Čarodějnice, or Witches Night, is this weekend in the Czech Republic. Burning witches dates back to pagan times, but the practice is still celebrated today. Read below to learn more about this tradition and a unique aspect of Czech culture.
April 30th has been deemed Witches Night for centuries. Old pagan superstitions say witches gathered in the mountains on this day. They were only expelled by burning fires in the hills. The tradition evolved into more of a cultural practice. The witch became a symbol for winter – so burning witches is a way to signify the end of winter and the coming of spring.
Today, an effigy of a witch is placed atop a large bonfire. The fire is then lit, engulfing the witch with it. Each Czech town and village has a different custom for their witches. For some, the witch is built atop of the bonfire and present when the spark ignites. For others, a bonfire is pre lit and the witch is paraded through the streets to meet its fate. In modern times, festivals are held to celebrate this tradition. Prague itself hosts a number of festivals – offering something for everyone. Kids, adults, locals, and tourists alike can all take part in this Czech tradition to celebrate winter’s end!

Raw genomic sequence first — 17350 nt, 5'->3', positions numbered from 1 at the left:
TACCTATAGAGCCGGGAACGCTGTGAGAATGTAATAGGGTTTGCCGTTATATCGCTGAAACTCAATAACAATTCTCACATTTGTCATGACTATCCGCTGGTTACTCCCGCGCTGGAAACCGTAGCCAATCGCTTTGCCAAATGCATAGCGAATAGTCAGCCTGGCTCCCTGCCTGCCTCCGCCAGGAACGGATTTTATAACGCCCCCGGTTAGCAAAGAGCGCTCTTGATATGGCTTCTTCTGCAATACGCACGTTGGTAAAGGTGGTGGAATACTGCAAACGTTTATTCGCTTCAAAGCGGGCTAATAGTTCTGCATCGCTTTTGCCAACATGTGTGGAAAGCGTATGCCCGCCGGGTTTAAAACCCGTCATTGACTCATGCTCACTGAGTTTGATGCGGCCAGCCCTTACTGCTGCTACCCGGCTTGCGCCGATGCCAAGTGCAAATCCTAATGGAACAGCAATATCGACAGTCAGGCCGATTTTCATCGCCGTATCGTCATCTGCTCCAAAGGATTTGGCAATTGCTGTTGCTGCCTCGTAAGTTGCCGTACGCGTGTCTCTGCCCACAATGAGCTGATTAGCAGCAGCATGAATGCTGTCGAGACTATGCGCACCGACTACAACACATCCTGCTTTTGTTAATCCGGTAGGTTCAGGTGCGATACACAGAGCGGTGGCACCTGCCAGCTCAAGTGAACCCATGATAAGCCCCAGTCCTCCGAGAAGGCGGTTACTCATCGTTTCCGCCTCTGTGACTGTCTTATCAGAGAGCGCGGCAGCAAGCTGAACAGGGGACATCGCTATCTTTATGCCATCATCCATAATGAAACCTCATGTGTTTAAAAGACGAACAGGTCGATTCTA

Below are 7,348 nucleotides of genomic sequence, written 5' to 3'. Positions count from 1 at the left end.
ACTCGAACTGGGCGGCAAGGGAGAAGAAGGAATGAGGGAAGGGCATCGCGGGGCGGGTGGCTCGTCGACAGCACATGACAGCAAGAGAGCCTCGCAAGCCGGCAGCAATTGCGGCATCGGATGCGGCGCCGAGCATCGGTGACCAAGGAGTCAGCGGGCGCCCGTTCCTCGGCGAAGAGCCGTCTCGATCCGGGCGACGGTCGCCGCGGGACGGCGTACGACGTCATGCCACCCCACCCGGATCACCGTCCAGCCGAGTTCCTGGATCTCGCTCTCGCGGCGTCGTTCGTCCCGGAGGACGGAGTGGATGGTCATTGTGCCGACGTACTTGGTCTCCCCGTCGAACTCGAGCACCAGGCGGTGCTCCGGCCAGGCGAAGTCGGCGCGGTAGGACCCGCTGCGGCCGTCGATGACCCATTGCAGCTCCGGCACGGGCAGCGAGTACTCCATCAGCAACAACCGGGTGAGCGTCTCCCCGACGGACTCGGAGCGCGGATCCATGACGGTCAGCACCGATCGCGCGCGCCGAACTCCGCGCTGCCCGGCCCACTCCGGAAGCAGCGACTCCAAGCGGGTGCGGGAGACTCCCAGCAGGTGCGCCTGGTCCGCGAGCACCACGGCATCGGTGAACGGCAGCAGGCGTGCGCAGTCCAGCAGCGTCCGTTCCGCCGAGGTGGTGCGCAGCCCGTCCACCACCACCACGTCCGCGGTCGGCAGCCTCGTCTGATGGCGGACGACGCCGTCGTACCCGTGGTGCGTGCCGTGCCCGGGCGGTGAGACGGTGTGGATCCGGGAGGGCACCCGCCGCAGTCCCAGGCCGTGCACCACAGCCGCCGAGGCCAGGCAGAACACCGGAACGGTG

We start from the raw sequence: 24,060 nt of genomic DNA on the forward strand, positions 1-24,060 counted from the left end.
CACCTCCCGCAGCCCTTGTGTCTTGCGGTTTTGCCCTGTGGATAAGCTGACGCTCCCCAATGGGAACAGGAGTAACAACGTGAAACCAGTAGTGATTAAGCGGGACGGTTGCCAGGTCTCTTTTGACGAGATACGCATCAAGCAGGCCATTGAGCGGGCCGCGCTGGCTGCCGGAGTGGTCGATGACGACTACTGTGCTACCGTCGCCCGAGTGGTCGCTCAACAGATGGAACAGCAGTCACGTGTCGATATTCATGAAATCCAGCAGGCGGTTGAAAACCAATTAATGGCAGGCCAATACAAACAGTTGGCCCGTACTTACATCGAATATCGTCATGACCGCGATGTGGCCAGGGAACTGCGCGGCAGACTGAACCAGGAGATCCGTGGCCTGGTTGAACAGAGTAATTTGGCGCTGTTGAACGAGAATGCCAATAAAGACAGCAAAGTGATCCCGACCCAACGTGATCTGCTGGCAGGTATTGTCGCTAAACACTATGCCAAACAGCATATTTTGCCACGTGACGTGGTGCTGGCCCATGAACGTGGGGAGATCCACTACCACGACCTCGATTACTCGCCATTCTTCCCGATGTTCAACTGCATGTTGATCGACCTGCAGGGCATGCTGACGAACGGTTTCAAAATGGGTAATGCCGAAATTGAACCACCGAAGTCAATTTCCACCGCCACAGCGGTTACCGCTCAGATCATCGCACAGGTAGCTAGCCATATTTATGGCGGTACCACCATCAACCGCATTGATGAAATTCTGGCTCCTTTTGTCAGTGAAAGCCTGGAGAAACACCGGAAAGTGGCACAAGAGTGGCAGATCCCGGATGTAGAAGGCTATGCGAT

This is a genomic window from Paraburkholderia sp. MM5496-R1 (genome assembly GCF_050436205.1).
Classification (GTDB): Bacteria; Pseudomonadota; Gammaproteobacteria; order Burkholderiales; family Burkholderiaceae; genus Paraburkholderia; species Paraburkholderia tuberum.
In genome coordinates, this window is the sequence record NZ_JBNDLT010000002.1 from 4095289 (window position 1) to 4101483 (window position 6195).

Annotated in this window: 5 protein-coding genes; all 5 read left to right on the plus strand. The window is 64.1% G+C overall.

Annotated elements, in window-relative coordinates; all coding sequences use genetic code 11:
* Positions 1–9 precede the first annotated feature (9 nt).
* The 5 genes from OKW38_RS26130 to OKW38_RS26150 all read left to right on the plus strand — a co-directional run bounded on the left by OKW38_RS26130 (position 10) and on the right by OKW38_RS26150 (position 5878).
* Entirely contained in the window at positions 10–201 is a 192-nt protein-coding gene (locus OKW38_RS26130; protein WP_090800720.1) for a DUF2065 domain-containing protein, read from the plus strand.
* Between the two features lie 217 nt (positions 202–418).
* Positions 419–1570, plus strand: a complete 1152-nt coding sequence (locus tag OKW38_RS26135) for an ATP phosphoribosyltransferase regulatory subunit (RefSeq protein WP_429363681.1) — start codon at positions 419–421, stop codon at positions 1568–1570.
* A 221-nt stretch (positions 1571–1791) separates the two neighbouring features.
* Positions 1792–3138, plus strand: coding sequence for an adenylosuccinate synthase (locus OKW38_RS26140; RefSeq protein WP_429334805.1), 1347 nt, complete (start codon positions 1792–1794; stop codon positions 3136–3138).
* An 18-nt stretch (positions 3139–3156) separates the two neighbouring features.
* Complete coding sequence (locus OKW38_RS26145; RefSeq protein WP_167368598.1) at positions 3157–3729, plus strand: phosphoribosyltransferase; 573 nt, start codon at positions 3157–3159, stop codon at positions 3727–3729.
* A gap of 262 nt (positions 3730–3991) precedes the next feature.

The following festivals will take place this Sunday, April 30th, here in Prague:
- Ladronka – This festival at Ladronka park in Prague 6 will be one of this year’s biggest. The festivities run all day starting at 12:00pm. The event will feature live music, games and activities, food, refreshments, and of course a witch burning.
- Žluté Lázně – this recreational area will host a Čarodějnice festival this year. The event will kick off at 11:00am and run until the witch burns at sundown. This festival will be perfect for families, offering activities, games, food, and competitions, all along the Vltava River.
- Kampa Park – This festival starts at the park at 3:00pm and features a parade from Malá Strana to Kampa at 6:00pm. The festival also features live performances, food and drink, and of course a fire show.